We still have several mature and extremely tall rainbow eucs in Naples where we got slammed worse than Lee County by Irma. My 20 footer that Irma snapped in half under the canopy has already tripled in Post-Irma height. :wub:

Meg lost both of hers to Irma in Lee county.  I suggest if anyone plants these, keep them far away from your home as possible.  I won't risk it.  Been through 3 too many hurricanes since 04.  I know what can happen to those trees.

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3 hours ago, Cape Garrett said:

Meg lost both of hers to Irma in Lee county.  I suggest if anyone plants these, keep them far away from your home as possible.  I won't risk it.  Been through 3 too many hurricanes since 04.  I know what can happen to those trees.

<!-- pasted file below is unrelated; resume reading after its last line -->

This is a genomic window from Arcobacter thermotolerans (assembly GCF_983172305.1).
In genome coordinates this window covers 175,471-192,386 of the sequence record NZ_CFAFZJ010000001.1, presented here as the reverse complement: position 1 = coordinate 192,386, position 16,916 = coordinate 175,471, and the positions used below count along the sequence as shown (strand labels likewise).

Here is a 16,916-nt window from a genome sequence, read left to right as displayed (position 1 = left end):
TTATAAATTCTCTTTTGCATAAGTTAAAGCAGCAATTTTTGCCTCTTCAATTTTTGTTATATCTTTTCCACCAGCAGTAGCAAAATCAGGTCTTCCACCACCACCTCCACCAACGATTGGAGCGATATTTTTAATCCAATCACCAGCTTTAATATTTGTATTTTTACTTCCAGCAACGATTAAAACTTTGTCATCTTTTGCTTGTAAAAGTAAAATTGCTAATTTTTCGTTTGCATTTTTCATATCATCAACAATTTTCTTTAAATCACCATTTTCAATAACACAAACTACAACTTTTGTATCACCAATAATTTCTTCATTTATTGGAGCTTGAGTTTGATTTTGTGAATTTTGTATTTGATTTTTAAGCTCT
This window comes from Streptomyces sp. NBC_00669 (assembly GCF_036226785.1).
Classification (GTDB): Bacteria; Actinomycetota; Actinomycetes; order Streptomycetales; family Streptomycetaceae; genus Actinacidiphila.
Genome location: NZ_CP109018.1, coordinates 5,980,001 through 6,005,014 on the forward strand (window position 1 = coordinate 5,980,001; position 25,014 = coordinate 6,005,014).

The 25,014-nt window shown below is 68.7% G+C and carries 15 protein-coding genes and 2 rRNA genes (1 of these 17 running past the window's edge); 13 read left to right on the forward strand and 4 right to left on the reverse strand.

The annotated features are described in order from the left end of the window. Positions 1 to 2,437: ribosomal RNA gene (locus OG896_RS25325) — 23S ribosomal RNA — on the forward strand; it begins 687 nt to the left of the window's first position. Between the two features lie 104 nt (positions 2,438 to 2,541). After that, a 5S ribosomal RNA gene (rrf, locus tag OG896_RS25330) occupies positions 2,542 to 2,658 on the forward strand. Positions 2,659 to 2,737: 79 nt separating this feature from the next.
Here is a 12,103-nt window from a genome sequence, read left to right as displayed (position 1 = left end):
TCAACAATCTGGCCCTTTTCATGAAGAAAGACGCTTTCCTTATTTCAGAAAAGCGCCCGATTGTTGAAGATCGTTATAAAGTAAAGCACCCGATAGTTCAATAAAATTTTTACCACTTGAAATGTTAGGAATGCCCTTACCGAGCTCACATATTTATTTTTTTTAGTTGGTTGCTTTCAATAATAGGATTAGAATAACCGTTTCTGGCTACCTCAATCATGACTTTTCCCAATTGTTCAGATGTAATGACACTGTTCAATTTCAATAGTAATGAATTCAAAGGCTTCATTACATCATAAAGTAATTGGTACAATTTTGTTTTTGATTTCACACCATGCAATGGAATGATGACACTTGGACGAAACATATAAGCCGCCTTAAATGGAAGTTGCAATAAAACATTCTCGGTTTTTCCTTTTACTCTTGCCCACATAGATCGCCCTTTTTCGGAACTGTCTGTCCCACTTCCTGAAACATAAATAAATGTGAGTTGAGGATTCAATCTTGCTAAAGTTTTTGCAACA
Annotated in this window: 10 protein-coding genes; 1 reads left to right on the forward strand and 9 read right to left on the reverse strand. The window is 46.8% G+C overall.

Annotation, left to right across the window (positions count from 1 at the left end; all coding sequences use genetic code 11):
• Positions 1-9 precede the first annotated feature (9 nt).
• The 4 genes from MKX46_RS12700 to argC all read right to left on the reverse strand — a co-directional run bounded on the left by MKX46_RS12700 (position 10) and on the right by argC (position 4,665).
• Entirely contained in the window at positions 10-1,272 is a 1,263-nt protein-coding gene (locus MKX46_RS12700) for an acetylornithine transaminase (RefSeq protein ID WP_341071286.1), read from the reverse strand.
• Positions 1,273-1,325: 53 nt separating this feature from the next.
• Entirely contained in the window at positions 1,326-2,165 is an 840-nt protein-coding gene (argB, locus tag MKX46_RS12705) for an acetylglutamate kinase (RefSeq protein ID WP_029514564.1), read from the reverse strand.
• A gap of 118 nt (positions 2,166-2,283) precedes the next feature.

I was lucky with mine, but when I moved I did plant another one but it is way away from the house. I just love the trees, not only for their trunk color but the speed of growth, as I have no shade again at my new garden.

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There's no way I would plant a species of eucalyptus tree where the mature height could reach one's house (or anything else of value to them) if (and when) it get's toppled by high winds. I grew three Eucalyptus grandis trees from one gallon size that were given to me as left over trees, used here in Highlands County as test for possible bio fuel (since they grow so fast and don't require much, if any care). I planted these trees in July of 2011. By last year they were the tallest trees on my property. Fastest trees I ever grew. But with the fast growth comes weak structural integrity.